Just as cars and trucks are part of most of our daily lives, compressed air is vital in the day-to-day operations of the automotive aftermarket industry. Whether it’s a small body shop using compressed air to paint or an auto shop operating air tools for repair, air compressors play an important role. When considering what kind of air compressor for your shop, it’s important to consider your choices carefully. Below are some key questions and considerations before making your investment.
Rotary Screw or Piston?
Traditionally auto and body shop owners have elected piston compressors because of their lower upfront cost. However, as compressor technology evolves, many shop owners are discovering what larger facilities and industrial manufacturers have known for years: the many benefits to using rotary screw technology. Rotary screw compressors are more energy efficient, quieter and provide a reliable supply of clean, dry compressed air.
In addition, rotary screw compressors are designed for 24/7, continuous duty operation and offer superior diagnostic tools. The Sullair ShopTek® is microprocessor controlled, so all essential parameters – such as temperature and maintenance indicators – of the compressor are conveniently displayed on the controller. Typically, piston controllers only offer temperature gauges.
Where Do You Want to Store the Compressor?
Standard shop piston compressors operate loudly, thus requiring them to be placed in a separate compressor room. In addition, the pounding of the piston compressors results in a noisy operation – typically about 85 dBA or more – and vibrations which can reverberate through entire shops. This is not only disruptive to shop workers but also customers.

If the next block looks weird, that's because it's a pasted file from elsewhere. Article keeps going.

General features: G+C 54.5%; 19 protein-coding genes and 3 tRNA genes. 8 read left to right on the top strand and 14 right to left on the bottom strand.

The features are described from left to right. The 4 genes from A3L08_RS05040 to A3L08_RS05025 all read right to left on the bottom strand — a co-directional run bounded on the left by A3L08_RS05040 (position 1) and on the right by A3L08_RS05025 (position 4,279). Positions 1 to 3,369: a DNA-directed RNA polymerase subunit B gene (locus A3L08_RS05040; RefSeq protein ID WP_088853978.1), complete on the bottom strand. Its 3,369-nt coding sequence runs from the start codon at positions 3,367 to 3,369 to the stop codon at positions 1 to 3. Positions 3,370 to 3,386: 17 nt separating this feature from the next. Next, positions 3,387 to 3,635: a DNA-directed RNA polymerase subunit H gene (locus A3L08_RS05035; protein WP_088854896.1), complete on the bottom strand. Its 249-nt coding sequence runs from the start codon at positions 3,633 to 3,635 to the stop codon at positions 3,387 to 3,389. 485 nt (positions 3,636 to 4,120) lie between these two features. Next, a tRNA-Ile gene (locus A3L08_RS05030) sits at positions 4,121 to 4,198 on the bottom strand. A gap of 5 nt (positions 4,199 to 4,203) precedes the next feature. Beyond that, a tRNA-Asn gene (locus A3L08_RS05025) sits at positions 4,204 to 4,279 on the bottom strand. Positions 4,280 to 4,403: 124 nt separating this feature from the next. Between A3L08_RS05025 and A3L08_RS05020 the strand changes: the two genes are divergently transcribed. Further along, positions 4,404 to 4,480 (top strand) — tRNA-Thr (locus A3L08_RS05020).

On the contrary, rotary screw compressors have a small footprint, operate very quietly and have no vibration. ShopTek compressors, for instance, have a sound enclosure allowing them to operate as low as 66 dBA. This is equivalent to a copy machine or moderate humming noise. This allows for a normal conversation to be had while near the compressor. In addition, it means the compressor can be placed right on the shop floor and you no longer need a separate compressor room.
What Size Compressor Do I Need?
What size compressor you need depends on the number of bays within the shop and the number of tools you would be using at the same time. You then need to ensure your compressor can supply enough air to handle that work load. For example, if your shop has 10 bays, it’s usually safe to assume you’ll have five shop workers requiring compressed air at any given time, so you would size for the requirements of the five tools. The tools display how many cfm are required for each – typically it’s around 10 cfm but varies by manufacturer.
If you expect your business to grow in the coming years, take that into account as you’re choosing your compressor, too.